Before seeing Young Harris College’s production of Cabaret I admit I was skeptical about the show I was about to see. But, it was much better than I anticipated.

All together, the performance by the cast and production of the musical blew me away.

I had never seen or heard of the Black Box Theater before. So, it was a bit of a shock for me to see some my fellow classmates gallivanting about in silk underwear, fish net stockings and acting in promiscuous manner.

It was later explained to me during intermission that Black Box Theater is meant for an adult audience, and the subject matter preformed there is normally rather naughty.

Sally, one of the protagonists in the musical, played by Misty Barber, a senior musical theater major, in my opinion was perhaps one of the best acting performers in the production. She played the character of Sally almost flawlessly. Her vocal control and notable talent was exceptionally clear and passionate, which led me further and further into the story as the play went on.

The cabaret dancers were entertaining as well. I’m sure not many would disagree. I cringed with fear at every high kick and body bending twist executed. In heels, that must not have been an easy feat.

I was also impressed by the use of space. In the Black Box there were about eight doorways that gave almost full exposure to the backstage, and I noted how careful the actors were to save face when passing by. Also, the use of the balcony was creative and imaginative. It kept me wondering where the next actor would emerge, which kept me on my toes throughout the performance.

Aside from only one or two stumbles in dialog, I was impressed by the performance, and I would definitely take the opportunity to see it again.

The Shepherd’s Dog begs for attention

October 2, 2010 Comments off

Iron and Wine's solo artist, Sam Beam, is a singer, producer, instrumentalist and song writer.

By Holly Meyer, Staff Writer

Iron and Wine’s album, The Shepherd’s Dog, is probably one of the band’s most popular, even though it was released in September of 2007. Their music has been heard on the hit TV series Grey’s Anatomy, House and the first movie in the Twilight saga.

According to Sam Beam, the solo artist of Iron and Wine, his music is considered to be sub-pop, although his critics would label it as folk-rock. For me, it is hard to put a label on Iron and Wine. There is definitely a distinctive folk feel to his music, but it is also very rhythmic, and it intrigues the mind through clever use of metaphoric words and riddled phrases.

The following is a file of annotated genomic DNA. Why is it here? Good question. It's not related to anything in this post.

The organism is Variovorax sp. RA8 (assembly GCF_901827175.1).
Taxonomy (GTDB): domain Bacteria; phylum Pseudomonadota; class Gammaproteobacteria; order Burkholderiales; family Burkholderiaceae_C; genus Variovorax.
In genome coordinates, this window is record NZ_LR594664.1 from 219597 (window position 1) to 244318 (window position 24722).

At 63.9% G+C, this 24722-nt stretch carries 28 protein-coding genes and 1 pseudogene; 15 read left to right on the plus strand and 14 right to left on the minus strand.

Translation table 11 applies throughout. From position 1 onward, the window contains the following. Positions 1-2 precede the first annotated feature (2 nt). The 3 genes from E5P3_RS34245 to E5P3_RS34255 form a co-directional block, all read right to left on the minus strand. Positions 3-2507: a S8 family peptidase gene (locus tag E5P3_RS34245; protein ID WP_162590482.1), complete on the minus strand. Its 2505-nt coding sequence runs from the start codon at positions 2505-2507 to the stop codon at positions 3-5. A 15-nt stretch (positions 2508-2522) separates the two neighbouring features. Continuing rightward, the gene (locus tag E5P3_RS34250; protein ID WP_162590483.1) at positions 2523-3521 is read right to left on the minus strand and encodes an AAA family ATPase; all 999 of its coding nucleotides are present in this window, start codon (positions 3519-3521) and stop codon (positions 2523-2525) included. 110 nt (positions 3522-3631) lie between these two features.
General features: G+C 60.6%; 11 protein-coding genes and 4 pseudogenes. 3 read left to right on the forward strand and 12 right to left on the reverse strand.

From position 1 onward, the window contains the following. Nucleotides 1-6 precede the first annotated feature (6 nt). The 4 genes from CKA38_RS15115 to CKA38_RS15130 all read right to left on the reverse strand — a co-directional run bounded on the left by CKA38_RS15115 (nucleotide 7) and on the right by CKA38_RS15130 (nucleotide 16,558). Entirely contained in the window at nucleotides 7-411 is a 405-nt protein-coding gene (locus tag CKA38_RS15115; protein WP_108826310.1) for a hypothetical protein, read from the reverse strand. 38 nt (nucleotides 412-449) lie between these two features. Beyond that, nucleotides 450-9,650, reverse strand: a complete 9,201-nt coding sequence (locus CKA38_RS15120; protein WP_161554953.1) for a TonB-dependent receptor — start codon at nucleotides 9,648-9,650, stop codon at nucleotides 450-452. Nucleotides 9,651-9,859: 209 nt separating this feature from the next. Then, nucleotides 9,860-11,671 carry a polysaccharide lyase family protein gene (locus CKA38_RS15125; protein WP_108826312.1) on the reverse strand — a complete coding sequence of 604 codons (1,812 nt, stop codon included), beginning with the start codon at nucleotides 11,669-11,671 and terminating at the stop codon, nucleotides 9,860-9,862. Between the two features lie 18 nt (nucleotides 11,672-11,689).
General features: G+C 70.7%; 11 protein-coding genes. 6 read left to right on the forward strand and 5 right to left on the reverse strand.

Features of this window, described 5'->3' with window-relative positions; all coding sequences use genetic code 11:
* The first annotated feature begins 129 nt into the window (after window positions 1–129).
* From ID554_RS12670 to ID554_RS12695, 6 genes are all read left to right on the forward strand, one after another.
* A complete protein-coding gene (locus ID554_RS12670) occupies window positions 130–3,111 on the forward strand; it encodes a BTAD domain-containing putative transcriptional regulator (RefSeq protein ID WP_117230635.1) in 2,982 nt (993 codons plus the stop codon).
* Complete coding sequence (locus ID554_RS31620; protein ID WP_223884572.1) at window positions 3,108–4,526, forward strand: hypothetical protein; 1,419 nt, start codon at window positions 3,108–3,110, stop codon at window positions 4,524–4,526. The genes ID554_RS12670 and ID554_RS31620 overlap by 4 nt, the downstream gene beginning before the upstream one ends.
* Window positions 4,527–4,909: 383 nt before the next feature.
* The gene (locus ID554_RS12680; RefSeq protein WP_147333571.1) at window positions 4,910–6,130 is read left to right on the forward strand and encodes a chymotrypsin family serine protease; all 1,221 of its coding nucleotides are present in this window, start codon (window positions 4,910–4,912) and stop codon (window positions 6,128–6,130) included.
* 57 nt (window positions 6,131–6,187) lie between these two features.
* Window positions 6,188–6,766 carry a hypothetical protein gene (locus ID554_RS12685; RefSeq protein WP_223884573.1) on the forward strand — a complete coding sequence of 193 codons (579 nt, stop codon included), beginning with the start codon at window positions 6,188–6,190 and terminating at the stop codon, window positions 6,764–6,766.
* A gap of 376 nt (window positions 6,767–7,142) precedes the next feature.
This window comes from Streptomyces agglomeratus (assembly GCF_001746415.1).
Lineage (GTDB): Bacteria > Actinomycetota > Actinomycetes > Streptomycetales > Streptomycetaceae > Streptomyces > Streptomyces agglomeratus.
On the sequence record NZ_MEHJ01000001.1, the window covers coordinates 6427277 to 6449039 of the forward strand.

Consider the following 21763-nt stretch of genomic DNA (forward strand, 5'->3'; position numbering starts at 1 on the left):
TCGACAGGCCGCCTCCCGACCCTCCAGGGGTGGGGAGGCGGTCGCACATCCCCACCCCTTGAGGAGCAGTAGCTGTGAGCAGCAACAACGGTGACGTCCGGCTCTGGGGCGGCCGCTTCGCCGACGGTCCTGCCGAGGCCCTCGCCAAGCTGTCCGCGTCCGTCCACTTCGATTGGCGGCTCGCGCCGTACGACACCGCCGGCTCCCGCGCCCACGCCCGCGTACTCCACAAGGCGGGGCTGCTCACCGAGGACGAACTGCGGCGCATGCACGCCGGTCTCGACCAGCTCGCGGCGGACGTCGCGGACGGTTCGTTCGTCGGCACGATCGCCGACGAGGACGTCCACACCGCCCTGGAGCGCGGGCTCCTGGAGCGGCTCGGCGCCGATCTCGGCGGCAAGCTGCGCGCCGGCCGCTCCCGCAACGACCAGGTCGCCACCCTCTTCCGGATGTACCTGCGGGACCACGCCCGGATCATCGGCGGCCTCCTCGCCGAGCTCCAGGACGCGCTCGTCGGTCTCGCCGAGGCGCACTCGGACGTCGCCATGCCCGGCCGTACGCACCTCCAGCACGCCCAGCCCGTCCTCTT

Furthering his originality is the fact that Sam Beam is a one man show. He is his own producer, singer, instrumentalist and song writer.

Beam incorporates a number of instruments like the acoustic guitar, banjo, drums and violin. His creativity is further influenced by his degree in art at Virginia Commonwealth University in Richmond. He also graduated from Florida State University Film School, and he was a professor of film and cinematography at the University of Miami.

The name “Iron and Wine” came from a dietary supplement called “Beef Iron & Wine” that Beam had stumbled across when shooting a movie in a grocery store.

Iron and Wine is very lyrically driven, using cryptic words and phrases that illustrate a clear desire to send cryptic messages. It’s very apparent that each song is intentionally left open for interpretation.

The song that stood out to me the most on this album was “Pagan Angel and a Borrowed Car.” I have listened to this song several times as I did with most of the songs on this album, and I have yet to understand the connection between the titles and the songs.

“The Shepherds’ Dog,” is not an album meant to be listened to halfheartedly. Each song has a deep meaning and should instill the listener with a feeling of self-reflection and contemplation.

Even though I do not listen to much folk rock or sub-pop, I think anyone can appreciate Beams’ style and musical talent as an artist regardless of what their preferred genre of music might be. I definitely recommend the album to anyone interested in exploring a broader scope of music.

Categories: A&E Tags: , ,

Cadets form a new Justice League

September 26, 2010 Comments off

By Holly Meyer, Staff Writer

There are a lot of work study programs on the Young Harris College campus to help students combat the cost of higher private education. The police cadets program is becoming a more and more popular option at YHC, giving students the opportunity to experience leadership and responsibility while working alongside real police officers.

Currently the cadets work twice a week on three-hour shifts, usually starting around 8 p.m.  During their shifts, the cadets patrol campus, check buildings, turn off lights and lock up after hours.

Cadets are also present on campus over the weekend, handling security for soccer, baseball and basketball games, as well as directing parking for any events in, or around campus.

Normally, the cadets will be on duty with at least one police officer.

Cadets will typically respond to any kind of disturbance reported such as parking violations, or anyone causing a disturbance in the dorms or on campus.

Before any students can be considered for the cadet program they are required to answer a set of questions which will help the police department determine whether or not the applicant is responsible enough to make logical decisions when faced with a difficult situation.

The program has seen so much interest this semester that the police department on campus isn’t sure if they will be able to take any more cadets this semester.  Wezly Barnard, a cadet for the campus police department, explains that he has even had students approach him while on duty asking about how they can get involved with the police cadets.